The gospel provides an opportunity of close identification with what was done: "Buried with him by baptism into death"; "Crucified with Christ", In this posture, they receive the remission of sins "through the forbearance of God" (Rom. 3:25). This is the other great fact of the case--God's forbearance, His kindness, His readiness to pardon when His claims are conceded.

This excludes the popular view of vicarious suffering. If Christ paid our debts, there would be no forgiveness, but exaction, and thus would be blotted out the crowning glory of the apostolic proclamation. God is kind and will forgive, but God is great and will be exalted: and in the matter of life eternal, He has provided His own method both of exalting Himself and humbling us; and in the presence of it, there is nothing left for us but to bow in reverence--before the crucified but resurrected son of His love.

Law of Moses Ch 18.


The blood is the life of the flesh Atonement.

The life of the flesh is in the blood. Lev.I7.11 This highlights the vital importance of blood to mortal man as the active principle of mortal terminable life, unlike the immortal Elohistic state, where the animating principle is spirit, and therefore indestructible and non corruptible (Lk 4.39, Jhn 3.6, Pslm.8.5, 1 Cor.I5.52-54, Pslm.104.4).

Blood, therefore, under the law had to be poured out in sacrifice, and not partaken of, teaching that with out the shedding of blood there is no remission of sins or expiation (Gen. 3 .21, Hb. 9 .22). This is fundamental atonement doctrine.

Oxygen bearer. The blood carries oxygen around the body to every cell by the circulation system, discovered by William Harvey in the reign of Elizabeth 1, in 1578, although known to Yahweh who made man from the outset (Gen. 1,2). The circulation system and composition of blood upon which life depends is a marvel of engineering which could only be the design of an omniscient all wise Creator, and no way by chance.

The essential components are lungs to take in oxygen (the process of respiration), heart (pump), arteries flow to cells, veins, ( deoxygenated blood returned), red blood cells (carry oxygen by haemoglobin), white blood cells (fight invaders) (7 components + plasma =8). Every one of these integrated components is a miracle that could not happen by chance, only by design.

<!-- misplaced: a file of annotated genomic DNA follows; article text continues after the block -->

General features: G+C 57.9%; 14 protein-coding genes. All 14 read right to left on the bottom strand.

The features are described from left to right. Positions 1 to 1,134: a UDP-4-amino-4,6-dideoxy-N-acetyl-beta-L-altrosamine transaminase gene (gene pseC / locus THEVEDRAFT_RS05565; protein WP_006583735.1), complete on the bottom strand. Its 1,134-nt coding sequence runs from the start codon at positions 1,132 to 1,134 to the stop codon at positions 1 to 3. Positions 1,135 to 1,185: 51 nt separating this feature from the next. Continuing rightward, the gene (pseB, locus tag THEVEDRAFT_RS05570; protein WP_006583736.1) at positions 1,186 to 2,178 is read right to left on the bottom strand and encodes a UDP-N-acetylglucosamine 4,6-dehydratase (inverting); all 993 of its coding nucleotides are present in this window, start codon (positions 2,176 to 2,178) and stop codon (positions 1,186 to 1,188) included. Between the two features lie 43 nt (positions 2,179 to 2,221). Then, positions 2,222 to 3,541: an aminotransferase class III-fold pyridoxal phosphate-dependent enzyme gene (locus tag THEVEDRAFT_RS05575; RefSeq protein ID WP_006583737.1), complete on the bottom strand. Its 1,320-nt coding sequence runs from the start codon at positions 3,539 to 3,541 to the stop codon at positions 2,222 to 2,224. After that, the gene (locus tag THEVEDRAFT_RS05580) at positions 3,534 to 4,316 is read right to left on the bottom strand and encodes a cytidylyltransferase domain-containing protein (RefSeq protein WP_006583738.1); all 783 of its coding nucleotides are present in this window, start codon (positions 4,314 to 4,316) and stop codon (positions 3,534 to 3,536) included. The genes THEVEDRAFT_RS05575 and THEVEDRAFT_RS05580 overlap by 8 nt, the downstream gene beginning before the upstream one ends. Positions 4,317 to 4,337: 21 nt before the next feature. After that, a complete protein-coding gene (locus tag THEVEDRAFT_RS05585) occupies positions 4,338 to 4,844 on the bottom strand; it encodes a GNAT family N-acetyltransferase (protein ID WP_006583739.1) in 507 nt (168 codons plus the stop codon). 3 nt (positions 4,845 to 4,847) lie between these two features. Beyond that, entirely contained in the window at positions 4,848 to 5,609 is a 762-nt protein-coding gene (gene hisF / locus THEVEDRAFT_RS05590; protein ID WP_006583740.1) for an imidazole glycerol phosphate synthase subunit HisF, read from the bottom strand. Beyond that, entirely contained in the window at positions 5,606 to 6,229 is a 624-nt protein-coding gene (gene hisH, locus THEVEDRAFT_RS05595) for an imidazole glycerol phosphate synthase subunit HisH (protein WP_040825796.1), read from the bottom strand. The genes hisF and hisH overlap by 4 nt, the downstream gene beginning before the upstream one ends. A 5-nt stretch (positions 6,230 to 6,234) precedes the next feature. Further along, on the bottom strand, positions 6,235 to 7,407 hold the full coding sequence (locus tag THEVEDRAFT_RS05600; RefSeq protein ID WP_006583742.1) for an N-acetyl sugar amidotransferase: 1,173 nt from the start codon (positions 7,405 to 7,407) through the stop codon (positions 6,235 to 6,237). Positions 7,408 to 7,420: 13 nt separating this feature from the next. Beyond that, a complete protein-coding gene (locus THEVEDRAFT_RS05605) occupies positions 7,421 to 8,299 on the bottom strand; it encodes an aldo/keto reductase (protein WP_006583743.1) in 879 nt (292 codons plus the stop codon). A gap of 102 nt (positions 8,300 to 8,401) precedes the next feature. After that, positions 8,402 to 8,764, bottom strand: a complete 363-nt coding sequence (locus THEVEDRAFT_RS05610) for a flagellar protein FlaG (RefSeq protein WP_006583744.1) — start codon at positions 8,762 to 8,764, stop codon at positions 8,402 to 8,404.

This occurs in about 20 parts to 100 in the atmosphere; about 78% being inactive nitrogen, which simply passes through the body and is exhaled. The oxygen or nishmath chayim (breath of lite) (Gen.2.7) is the life sustaining principle carried by the blood. The fact that the atmosphere has just the right amount of oxygen (about 20%) is in itself a miracle of ordered systems for life on planet earth, and is not simply coincidence or fortuitous as the evolutionist makes out.

All other planets either have no atmosphere or one extremely toxic. The fact that nitrogen in its uncombined elemental form is unreactive is also a miracle since it is extremely toxic, yet passes through the body harmlessly. Lightning storms convert nitrogen into nitrates in the soil, which are absorbed in plant growth. This is a marvel in itself which could not happen except by design of an omnipotent Creator.

The lungs.

These are complex airbags which expand and contract in inhalation and exhalation, A system of bronchioles (tubes) and smaller minute tubes (alveoli), not only facilitate transportation of Oxygen, but also allow gaseous exchange (life giving oxygen tor (waste) C02 expelled from cells, via the veins, through the process of respiration. This is all a marvel of design advanced state of the art engineering and biochemical process which sustains mortal lite, without us having to think about it.

The Heart.

The journey is first breathing into the lungs (respiration process), this is then passed through the bronchioles into the arteries to the heart, which then pumps it round the body. In working order this pump keeps going, without pause, 24 hours a day throughout a persons's life. The blood comes into the left ventricle and from there by a series of valves into the aorta and arteries around the body delivered into cells via minute capillaries.